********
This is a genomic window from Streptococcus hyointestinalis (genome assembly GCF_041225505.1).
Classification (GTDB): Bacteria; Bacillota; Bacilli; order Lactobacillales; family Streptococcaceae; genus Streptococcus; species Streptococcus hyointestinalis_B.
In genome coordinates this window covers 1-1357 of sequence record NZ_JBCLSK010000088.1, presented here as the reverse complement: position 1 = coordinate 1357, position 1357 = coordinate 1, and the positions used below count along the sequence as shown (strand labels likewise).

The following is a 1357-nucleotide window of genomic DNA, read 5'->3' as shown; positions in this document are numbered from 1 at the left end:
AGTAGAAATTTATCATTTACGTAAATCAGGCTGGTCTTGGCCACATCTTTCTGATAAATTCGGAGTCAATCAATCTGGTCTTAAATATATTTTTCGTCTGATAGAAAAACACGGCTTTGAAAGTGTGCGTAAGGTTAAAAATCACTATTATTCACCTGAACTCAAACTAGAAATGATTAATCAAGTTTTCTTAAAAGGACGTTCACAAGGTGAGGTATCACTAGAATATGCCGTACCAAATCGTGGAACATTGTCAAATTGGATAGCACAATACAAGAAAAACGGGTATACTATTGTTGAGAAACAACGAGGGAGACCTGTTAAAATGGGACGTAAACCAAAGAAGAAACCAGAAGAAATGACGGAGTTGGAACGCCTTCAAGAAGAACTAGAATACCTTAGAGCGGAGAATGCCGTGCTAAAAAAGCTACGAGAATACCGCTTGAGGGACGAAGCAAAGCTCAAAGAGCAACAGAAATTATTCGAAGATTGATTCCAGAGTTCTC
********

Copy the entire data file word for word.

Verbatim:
This is a genomic window from Streptococcus hyointestinalis (genome assembly GCF_041225505.1).
Classification (GTDB): Bacteria; Bacillota; Bacilli; order Lactobacillales; family Streptococcaceae; genus Streptococcus; species Streptococcus hyointestinalis_B.
In genome coordinates this window covers 1-1357 of sequence record NZ_JBCLSK010000088.1, presented here as the reverse complement: position 1 = coordinate 1357, position 1357 = coordinate 1, and the positions used below count along the sequence as shown (strand labels likewise).

The following is a 1357-nucleotide window of genomic DNA, read 5'->3' as shown; positions in this document are numbered from 1 at the left end:
AGTAGAAATTTATCATTTACGTAAATCAGGCTGGTCTTGGCCACATCTTTCTGATAAATTCGGAGTCAATCAATCTGGTCTTAAATATATTTTTCGTCTGATAGAAAAACACGGCTTTGAAAGTGTGCGTAAGGTTAAAAATCACTATTATTCACCTGAACTCAAACTAGAAATGATTAATCAAGTTTTCTTAAAAGGACGTTCACAAGGTGAGGTATCACTAGAATATGCCGTACCAAATCGTGGAACATTGTCAAATTGGATAGCACAATACAAGAAAAACGGGTATACTATTGTTGAGAAACAACGAGGGAGACCTGTTAAAATGGGACGTAAACCAAAGAAGAAACCAGAAGAAATGACGGAGTTGGAACGCCTTCAAGAAGAACTAGAATACCTTAGAGCGGAGAATGCCGTGCTAAAAAAGCTACGAGAATACCGCTTGAGGGACGAAGCAAAGCTCAAAGAGCAACAGAAATTATTCGAAGATTGATTCCAGAGTTCTC